In December 2015 and January 2016 the CLC received two s.24MD notifications, in relation to the construction, operation, maintenance and use of infrastructure and other associated facilities to support mining activities within existing mineral leases. The proposed developments were identified on land where native title had been determined, an NTA had been lodged, or research was being undertaken. The CLC undertook consultation with native title holders and presented their views and concerns regarding the development proposals.
Indigenous Land Use Agreements
The CLC has implemented a clear strategy to secure beneficial outcomes for native title holders through negotiated ILUAs and other agreements, including ‘good faith’ agreements under s.31 of the Native Title Act. The CLC currently has a total of 77 ILUAs registered with the NNTT.
This year the CLC finalised negotiations and drafted three ILUAs, which will be registered with the NNTT within the next reporting period.
The CLC continued to participate in discussions and meetings with Lhere Artepe Aboriginal Corporation (LAAC). Staff participated in meetings and consultations concerning Alice Springs Telegraph Station Historical Reserve, development proposals for a mountain bike trail, an extension to the Alice Springs Waste Management Facility, and future housing developments and provided information, advice and assistance to the Board and corporate members regarding governance matters.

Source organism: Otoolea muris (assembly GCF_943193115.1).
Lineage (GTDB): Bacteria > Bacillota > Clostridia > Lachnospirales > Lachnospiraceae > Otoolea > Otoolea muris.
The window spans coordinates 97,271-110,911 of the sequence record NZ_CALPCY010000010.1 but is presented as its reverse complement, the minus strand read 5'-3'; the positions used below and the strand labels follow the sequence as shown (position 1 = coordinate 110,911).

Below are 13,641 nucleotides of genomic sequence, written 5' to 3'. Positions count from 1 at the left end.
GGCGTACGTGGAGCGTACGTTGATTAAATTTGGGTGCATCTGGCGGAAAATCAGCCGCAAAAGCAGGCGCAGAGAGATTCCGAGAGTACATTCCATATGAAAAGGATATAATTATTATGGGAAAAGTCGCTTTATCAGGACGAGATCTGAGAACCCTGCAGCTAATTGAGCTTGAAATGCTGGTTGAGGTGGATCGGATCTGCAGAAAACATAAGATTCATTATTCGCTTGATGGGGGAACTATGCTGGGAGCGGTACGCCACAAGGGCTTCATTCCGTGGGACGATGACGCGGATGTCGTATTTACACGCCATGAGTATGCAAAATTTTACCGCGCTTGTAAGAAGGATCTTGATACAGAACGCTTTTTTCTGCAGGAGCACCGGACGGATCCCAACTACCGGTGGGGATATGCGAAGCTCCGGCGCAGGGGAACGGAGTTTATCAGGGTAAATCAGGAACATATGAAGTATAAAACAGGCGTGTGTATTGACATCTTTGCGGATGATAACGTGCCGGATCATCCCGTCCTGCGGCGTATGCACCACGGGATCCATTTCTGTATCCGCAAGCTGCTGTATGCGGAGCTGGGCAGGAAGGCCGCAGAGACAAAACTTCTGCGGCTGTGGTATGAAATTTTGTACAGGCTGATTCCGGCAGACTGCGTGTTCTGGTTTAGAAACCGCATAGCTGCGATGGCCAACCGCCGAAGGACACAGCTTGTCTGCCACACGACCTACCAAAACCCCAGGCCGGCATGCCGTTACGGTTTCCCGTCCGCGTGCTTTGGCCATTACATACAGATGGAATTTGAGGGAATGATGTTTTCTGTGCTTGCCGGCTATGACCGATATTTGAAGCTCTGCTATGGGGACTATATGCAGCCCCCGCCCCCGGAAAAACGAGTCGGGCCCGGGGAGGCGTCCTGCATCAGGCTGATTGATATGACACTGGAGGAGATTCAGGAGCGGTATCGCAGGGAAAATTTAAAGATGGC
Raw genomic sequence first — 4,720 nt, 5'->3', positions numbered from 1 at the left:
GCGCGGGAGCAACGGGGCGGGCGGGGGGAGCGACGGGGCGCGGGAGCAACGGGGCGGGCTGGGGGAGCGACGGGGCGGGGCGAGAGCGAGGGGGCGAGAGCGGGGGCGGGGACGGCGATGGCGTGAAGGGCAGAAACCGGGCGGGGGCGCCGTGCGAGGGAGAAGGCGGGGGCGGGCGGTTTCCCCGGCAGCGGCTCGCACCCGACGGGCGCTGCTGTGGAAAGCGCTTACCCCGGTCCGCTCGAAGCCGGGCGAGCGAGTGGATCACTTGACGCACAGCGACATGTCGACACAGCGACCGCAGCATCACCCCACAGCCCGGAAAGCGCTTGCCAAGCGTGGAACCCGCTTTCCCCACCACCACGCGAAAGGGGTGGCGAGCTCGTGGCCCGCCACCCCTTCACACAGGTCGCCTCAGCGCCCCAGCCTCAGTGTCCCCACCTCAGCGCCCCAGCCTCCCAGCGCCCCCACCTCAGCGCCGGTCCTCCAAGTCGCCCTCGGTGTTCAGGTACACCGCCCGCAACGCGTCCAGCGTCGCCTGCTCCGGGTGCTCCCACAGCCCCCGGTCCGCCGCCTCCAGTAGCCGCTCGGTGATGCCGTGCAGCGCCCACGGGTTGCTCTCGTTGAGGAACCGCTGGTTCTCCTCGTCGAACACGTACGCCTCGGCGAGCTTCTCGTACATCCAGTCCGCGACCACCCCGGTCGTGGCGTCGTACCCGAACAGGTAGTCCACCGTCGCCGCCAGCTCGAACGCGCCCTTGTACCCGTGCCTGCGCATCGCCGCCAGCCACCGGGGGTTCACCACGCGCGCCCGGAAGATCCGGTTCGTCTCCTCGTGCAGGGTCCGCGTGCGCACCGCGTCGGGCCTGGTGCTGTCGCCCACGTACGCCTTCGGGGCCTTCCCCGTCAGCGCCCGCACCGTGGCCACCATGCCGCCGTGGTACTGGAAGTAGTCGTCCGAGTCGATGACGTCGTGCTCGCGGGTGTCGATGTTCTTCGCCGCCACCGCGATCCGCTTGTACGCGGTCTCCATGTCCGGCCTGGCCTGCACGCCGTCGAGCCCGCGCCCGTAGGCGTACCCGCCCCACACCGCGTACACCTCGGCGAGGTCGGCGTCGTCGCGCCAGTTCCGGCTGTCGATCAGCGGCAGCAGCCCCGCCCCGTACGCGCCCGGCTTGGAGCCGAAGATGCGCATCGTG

The CLC also administered a grant of $50,000 for LAAC from PM&C under the Basic Prescribed Body Corporate (PBC) Support program. The funds were directed towards essential operational expenses and LAAC provided written updates throughout the reporting period.
Patta Aboriginal Corporation (Tennant Creek PBC)
The CLC responded to requests from native title holders regarding a site inspection of proposed developments near a tourism facility, a proposed hazard reduction plan identified for the tourism facility, and undertook consultations and sought instructions regarding an exploration licence application within the determination area.
Ilperrelham Aboriginal Corporation (Lake Nash and Georgina Downs PPL)
The CLC responded to a request from members to provide assistance with the corporation’s AGM and provide assistance with lodging the general report. During the consultation, advice was sought on the preparation of a native-title holder identification for a future meeting regarding the determination area.